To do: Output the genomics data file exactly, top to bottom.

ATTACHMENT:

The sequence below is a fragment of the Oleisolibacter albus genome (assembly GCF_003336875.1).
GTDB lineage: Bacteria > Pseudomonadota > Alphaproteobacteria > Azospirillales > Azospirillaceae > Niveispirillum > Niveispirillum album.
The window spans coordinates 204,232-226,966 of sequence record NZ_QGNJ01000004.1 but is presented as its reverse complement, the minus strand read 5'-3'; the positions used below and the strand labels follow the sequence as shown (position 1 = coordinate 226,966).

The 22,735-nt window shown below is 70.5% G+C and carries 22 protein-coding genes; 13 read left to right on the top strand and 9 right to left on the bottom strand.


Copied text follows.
The sequence below is a fragment of the Oleisolibacter albus genome (assembly GCF_003336875.1).
GTDB lineage: Bacteria > Pseudomonadota > Alphaproteobacteria > Azospirillales > Azospirillaceae > Niveispirillum > Niveispirillum album.
The window spans coordinates 204,232-226,966 of sequence record NZ_QGNJ01000004.1 but is presented as its reverse complement, the minus strand read 5'-3'; the positions used below and the strand labels follow the sequence as shown (position 1 = coordinate 226,966).

The 22,735-nt window shown below is 70.5% G+C and carries 22 protein-coding genes; 13 read left to right on the top strand and 9 right to left on the bottom strand.